The Great Ongoing General Aviation Thread

The whole issue in my mind is

What is the minimum altitude / max VVI / worst attitude to expect a good deployment prior to ground impact?

E.g. if somebody stalls at 50 feet, they’ll be on the ground before they could even think to reach for the handle. Conversely at 5,000 feet they’ve got plenty of time to debate, dither, pull the handle and have a nice long ride even if the chute takes an unusually long time/distance to fully blossom.

As a representative example of a parachute-equipped lightplane, the Cirrus SR20 Pilot Operating Handbook is available from Cirrus at

The deployment procedure is on pdf page 65 and the system and decision-making discussion is on pdf pages 373-378. As an aside, I’m very impressed with this POH compared to the rather amateur and cursory 1960s/70s Cessna & Piper efforts I’m familiar with.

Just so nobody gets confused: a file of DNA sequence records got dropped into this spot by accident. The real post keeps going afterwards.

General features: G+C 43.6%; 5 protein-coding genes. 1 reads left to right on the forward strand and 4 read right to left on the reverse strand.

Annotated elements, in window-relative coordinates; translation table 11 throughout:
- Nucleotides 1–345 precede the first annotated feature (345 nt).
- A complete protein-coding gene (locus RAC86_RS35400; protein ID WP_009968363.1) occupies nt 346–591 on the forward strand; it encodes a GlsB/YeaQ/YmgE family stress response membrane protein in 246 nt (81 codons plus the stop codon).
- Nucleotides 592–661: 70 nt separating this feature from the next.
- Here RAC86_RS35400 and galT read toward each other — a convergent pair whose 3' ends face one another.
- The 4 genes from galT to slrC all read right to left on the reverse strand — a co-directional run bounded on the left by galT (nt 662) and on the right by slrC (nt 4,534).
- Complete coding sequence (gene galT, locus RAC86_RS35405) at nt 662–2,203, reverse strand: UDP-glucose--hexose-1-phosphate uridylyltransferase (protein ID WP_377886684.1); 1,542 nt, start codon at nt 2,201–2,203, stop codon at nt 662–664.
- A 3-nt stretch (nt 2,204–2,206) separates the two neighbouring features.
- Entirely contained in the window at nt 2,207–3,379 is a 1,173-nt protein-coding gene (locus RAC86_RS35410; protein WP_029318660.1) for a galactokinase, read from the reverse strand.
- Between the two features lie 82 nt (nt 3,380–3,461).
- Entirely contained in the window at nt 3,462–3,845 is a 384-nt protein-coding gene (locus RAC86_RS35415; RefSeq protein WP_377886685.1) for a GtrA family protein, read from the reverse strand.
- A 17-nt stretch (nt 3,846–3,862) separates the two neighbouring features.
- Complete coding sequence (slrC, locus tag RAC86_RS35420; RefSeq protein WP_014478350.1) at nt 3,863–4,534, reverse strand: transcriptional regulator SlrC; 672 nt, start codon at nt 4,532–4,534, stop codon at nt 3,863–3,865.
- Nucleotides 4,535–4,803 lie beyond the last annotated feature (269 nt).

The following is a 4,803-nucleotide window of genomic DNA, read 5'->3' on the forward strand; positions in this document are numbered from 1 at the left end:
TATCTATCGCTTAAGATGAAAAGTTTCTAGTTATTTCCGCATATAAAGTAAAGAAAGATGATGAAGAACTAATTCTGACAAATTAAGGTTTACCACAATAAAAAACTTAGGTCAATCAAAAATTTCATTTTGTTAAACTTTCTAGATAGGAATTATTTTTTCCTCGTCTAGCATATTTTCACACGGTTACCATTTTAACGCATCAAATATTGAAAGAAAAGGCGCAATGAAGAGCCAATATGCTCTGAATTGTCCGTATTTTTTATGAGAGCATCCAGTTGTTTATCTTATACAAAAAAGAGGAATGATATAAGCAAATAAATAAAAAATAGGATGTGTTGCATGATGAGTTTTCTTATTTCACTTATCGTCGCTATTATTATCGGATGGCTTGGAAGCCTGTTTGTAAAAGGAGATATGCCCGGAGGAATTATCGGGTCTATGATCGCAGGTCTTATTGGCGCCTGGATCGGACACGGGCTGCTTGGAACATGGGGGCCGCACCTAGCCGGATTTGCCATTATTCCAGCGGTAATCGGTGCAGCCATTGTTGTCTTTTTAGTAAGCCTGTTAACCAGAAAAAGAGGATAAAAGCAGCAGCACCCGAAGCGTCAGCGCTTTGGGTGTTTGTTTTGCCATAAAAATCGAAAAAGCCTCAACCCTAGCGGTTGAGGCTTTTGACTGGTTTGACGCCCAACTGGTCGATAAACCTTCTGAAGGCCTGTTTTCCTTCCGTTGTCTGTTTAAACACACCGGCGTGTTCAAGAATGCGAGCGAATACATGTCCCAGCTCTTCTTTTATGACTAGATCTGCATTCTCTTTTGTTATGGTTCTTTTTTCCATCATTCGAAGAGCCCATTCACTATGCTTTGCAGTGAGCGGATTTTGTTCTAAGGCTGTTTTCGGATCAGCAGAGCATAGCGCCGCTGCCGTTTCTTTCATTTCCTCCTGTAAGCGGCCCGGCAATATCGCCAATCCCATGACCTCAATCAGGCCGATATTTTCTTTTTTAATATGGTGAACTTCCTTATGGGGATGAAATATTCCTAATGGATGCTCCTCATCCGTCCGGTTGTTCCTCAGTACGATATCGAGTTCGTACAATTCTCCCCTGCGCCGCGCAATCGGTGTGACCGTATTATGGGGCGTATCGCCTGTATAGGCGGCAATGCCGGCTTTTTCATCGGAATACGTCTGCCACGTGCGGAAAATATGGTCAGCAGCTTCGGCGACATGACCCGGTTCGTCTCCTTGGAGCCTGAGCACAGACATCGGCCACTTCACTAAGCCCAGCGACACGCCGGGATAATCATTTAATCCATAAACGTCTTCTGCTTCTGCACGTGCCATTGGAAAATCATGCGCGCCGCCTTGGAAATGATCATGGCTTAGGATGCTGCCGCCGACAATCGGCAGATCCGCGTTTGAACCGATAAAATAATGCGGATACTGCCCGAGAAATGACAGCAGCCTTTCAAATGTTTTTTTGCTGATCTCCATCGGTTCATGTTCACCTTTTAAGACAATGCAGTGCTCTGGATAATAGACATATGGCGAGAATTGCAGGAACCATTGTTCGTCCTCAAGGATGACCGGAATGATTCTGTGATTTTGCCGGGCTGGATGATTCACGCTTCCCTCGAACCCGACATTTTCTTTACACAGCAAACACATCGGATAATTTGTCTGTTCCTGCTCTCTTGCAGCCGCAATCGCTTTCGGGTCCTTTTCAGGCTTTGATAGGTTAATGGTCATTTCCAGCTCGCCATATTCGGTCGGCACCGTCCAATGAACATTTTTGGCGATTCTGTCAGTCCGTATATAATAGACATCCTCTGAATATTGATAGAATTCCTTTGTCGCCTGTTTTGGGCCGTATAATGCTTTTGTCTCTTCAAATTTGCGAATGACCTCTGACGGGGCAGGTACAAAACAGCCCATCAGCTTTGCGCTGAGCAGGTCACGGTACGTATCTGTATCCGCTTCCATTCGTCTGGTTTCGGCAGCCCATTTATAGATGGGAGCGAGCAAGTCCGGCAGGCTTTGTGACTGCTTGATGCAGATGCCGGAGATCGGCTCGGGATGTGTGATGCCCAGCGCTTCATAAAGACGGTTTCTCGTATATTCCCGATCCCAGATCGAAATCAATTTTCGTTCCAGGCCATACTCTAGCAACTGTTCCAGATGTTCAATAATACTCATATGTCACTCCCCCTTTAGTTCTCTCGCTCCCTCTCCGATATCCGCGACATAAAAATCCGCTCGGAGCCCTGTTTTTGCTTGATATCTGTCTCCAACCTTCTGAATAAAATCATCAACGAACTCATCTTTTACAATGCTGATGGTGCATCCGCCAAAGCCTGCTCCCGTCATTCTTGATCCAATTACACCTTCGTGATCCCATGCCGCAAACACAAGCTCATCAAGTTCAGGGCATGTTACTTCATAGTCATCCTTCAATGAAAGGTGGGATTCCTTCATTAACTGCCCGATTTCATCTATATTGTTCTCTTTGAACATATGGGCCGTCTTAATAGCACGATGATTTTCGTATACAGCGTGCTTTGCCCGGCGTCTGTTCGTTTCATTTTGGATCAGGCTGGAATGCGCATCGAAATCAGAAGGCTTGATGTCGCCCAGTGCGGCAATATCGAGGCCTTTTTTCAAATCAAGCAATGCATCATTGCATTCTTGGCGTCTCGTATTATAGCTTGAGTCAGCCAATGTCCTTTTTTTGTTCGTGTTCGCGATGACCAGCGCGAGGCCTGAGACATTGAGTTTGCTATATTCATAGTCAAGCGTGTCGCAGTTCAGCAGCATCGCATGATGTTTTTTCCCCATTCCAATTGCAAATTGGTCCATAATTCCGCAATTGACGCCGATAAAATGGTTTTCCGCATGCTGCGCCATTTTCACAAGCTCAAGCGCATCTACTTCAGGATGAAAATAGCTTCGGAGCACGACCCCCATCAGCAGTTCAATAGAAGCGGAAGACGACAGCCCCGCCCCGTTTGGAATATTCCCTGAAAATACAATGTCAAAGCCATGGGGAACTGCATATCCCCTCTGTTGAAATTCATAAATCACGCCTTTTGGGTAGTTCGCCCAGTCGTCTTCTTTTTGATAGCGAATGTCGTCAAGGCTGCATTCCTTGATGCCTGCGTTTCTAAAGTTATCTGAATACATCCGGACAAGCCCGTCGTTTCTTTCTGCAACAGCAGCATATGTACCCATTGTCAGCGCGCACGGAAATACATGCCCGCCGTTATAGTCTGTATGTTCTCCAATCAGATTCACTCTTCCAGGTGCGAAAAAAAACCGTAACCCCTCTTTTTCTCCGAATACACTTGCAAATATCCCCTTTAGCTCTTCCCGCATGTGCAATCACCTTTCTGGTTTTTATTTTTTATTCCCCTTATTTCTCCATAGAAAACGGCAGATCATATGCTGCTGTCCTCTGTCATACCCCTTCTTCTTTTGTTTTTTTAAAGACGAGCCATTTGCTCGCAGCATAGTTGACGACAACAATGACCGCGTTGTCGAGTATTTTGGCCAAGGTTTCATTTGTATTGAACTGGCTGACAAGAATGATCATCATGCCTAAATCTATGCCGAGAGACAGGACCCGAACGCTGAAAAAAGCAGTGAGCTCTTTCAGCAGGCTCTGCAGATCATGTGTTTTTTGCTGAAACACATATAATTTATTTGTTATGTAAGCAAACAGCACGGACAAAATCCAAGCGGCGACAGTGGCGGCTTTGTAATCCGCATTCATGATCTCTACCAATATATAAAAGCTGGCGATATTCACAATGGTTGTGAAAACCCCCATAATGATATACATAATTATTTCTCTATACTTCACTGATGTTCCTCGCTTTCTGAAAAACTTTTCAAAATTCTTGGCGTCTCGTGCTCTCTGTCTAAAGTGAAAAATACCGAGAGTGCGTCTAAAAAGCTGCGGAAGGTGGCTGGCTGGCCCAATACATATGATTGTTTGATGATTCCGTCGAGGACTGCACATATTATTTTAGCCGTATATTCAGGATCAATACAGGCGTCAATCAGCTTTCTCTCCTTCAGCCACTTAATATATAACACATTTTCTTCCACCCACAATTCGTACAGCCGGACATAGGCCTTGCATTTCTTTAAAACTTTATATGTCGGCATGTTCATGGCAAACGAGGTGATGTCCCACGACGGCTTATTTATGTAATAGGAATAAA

In a nutshell, they suggest deploying above 2000’ AGL if possible. And that from level flight 400’ AGL is barely enough. But even when lower down, deploying the chute will probably reduce the severity of the crash.

To be sure, even a partial chute is better than nothing. But whether it’s enough better to make the impact survivable is a separate question. With ejection seats we certainly have plenty of historical experience of people that got half a swing in a partial chute and hit the ground hard enough to shatter their spine, but not their head. They never walked again, but they did live. Others fared better or worse based on the luck of the draw and timing.